Now, not all sites need searches. Not having a search one may upset the searchers, but if you have tiny site of only 3 pages or so, a search is not needed. However, if your site is much larger do consider adding a search engine if it is not already there.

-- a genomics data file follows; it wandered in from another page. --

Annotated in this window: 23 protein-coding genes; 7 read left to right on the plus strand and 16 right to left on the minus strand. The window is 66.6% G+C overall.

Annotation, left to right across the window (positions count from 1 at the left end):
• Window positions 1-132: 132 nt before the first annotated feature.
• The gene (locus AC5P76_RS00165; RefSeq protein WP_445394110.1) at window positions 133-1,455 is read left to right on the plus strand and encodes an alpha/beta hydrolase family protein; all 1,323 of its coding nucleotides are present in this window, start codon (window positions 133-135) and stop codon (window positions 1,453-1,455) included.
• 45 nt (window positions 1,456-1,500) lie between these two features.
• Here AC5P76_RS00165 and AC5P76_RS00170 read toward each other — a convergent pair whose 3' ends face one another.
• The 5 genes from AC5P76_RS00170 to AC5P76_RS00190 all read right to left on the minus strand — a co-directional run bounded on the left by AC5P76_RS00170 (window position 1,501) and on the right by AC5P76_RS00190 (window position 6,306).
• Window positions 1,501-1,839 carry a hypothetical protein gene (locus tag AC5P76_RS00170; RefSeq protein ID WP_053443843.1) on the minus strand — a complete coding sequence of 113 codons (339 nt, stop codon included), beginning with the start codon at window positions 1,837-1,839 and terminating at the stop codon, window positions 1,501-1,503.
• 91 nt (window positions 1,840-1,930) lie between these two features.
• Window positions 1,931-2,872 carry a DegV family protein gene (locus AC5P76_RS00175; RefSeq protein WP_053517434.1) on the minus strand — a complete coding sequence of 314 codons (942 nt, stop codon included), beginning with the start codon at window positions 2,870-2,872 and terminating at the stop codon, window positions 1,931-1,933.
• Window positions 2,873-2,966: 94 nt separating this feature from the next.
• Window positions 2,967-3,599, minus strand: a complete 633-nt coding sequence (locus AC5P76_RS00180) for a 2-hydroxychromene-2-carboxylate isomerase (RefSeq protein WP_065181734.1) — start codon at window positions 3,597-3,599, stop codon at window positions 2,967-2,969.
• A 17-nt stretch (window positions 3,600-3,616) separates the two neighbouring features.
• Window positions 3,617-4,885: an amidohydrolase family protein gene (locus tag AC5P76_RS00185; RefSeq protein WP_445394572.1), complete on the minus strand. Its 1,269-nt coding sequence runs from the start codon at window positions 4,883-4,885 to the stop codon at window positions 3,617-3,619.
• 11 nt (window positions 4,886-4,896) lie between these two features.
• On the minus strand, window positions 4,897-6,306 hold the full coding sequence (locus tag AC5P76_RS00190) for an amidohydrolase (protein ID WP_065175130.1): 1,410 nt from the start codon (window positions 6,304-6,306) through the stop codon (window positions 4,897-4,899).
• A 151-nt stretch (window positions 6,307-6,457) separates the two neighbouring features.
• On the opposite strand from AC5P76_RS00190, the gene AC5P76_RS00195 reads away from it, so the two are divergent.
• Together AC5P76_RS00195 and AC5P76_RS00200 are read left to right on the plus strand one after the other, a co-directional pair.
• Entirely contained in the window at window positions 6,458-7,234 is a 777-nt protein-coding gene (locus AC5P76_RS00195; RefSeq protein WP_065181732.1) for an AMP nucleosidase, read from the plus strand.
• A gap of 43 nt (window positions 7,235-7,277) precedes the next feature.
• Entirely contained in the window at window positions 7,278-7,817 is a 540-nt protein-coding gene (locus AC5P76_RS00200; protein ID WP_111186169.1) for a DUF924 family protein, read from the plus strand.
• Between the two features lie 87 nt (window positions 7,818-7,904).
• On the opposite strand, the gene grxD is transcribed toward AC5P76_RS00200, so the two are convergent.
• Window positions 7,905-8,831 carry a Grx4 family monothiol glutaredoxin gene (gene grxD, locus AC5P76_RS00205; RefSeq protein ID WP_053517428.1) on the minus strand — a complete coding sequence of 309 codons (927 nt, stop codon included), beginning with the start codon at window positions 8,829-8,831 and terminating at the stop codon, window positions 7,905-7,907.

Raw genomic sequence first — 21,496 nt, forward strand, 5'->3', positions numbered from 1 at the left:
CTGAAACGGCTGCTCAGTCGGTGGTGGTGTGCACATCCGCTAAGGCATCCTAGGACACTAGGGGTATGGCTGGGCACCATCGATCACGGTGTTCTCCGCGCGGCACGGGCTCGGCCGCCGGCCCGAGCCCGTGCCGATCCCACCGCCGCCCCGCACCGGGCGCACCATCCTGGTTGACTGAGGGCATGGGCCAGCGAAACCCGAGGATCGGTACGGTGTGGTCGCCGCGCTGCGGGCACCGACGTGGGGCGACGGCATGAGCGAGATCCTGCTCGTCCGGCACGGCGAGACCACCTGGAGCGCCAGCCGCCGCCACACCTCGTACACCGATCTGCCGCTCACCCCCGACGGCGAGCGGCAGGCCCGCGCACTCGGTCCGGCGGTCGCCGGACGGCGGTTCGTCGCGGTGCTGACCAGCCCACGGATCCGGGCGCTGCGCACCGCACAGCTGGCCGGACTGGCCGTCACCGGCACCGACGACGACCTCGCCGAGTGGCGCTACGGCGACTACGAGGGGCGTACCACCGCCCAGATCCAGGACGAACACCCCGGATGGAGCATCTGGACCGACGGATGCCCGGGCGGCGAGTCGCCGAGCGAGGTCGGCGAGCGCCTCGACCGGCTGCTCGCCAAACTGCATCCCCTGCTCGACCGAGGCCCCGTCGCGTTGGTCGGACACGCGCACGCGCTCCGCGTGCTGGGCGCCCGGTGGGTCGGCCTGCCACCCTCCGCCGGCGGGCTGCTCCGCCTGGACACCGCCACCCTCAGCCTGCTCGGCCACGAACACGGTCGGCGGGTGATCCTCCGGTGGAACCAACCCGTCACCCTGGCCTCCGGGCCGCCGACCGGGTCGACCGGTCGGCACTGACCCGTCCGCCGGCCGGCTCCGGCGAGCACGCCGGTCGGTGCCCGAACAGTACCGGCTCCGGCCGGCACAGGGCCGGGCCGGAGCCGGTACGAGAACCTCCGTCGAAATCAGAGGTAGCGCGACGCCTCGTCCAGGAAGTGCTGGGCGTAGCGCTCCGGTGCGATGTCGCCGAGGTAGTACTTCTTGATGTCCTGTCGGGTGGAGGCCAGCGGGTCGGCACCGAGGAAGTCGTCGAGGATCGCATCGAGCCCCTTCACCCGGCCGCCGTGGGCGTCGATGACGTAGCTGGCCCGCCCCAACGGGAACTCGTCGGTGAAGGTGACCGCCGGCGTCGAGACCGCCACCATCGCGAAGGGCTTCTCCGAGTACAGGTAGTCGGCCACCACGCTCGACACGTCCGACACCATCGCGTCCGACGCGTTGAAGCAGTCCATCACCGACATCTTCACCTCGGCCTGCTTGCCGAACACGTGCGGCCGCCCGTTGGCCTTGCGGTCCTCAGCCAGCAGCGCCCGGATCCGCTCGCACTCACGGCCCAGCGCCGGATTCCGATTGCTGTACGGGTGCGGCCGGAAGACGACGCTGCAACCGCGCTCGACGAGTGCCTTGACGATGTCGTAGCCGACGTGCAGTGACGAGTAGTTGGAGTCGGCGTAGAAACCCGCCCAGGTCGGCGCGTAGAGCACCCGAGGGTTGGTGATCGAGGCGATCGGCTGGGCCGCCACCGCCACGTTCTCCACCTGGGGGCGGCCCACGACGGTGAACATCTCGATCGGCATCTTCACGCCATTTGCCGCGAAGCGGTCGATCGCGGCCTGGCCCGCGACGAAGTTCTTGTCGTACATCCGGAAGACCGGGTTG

3) Provide clear navigational links: All sites should have site-wide navigational links. Often you will see these links across the top of the site or down the left or right side. These navigational links show the site structure by providing link to the major sections of the site. Make these links in your navigational menus as clear as possible. The text should be brief (often a single word or two) but still clear and descriptive. Also the text from these links should clearly relate to the page they end up on after clicking on the link. For example it your link is “about us” the link should go to an about us page. In addition, the title of the page should match the link text. Do not use a title that is similar—use the exact text of the link, otherwise your users may be confused. You can lengthen the title with a subtitle and a colon. So, “about us” could become “About Us: The history and People of Screen Space”. Do make sure your navigation links are consistent across the site. Each page should have the same major navigation menu in the same place. You may add navigational submenus on some sections, but the main navigation should remain the same.